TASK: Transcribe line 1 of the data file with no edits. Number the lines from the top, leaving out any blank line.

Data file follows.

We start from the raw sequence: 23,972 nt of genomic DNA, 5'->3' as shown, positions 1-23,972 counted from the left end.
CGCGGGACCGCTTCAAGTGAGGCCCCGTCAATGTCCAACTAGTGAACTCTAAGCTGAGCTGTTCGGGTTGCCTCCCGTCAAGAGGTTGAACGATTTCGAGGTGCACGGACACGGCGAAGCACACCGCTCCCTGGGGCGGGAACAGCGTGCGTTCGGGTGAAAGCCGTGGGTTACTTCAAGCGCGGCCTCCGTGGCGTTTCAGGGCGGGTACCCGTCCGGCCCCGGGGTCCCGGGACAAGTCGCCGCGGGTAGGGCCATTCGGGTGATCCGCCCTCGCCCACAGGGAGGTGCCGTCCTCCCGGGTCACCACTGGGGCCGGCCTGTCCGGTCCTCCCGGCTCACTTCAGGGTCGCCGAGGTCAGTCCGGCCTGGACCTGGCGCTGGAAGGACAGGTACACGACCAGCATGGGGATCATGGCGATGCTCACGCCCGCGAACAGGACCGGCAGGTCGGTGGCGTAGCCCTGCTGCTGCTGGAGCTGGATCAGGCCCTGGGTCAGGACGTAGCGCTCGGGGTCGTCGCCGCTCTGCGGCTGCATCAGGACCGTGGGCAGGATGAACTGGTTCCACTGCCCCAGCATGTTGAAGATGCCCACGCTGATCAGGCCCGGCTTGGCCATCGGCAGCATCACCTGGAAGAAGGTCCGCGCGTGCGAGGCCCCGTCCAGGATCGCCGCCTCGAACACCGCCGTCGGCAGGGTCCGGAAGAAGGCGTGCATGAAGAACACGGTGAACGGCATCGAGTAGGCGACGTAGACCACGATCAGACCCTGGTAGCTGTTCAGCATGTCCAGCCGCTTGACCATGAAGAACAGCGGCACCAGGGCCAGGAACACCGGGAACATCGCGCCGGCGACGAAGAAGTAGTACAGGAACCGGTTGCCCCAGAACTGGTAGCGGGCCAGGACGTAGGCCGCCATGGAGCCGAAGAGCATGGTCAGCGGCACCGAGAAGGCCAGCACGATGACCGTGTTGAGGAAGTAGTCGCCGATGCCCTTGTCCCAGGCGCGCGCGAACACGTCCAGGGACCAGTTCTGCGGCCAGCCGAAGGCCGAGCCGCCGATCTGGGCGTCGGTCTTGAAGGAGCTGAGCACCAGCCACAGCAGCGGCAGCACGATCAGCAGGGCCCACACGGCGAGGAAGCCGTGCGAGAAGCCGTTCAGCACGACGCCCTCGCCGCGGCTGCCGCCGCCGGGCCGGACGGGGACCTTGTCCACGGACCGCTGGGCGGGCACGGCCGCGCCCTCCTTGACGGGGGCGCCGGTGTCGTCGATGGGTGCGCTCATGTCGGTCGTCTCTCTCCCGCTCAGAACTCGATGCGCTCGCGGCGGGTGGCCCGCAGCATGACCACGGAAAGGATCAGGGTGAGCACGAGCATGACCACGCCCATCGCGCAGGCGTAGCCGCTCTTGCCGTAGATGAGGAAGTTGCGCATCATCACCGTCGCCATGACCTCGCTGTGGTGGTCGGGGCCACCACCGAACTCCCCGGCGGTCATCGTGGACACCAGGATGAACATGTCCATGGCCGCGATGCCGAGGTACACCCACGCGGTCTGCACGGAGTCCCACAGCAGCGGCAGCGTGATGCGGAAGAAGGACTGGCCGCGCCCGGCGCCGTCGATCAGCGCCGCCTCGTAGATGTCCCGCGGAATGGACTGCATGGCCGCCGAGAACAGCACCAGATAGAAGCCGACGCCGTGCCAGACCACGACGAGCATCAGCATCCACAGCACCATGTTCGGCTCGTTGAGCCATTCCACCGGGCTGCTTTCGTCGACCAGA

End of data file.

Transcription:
We start from the raw sequence: 23,972 nt of genomic DNA, 5'->3' as shown, positions 1-23,972 counted from the left end.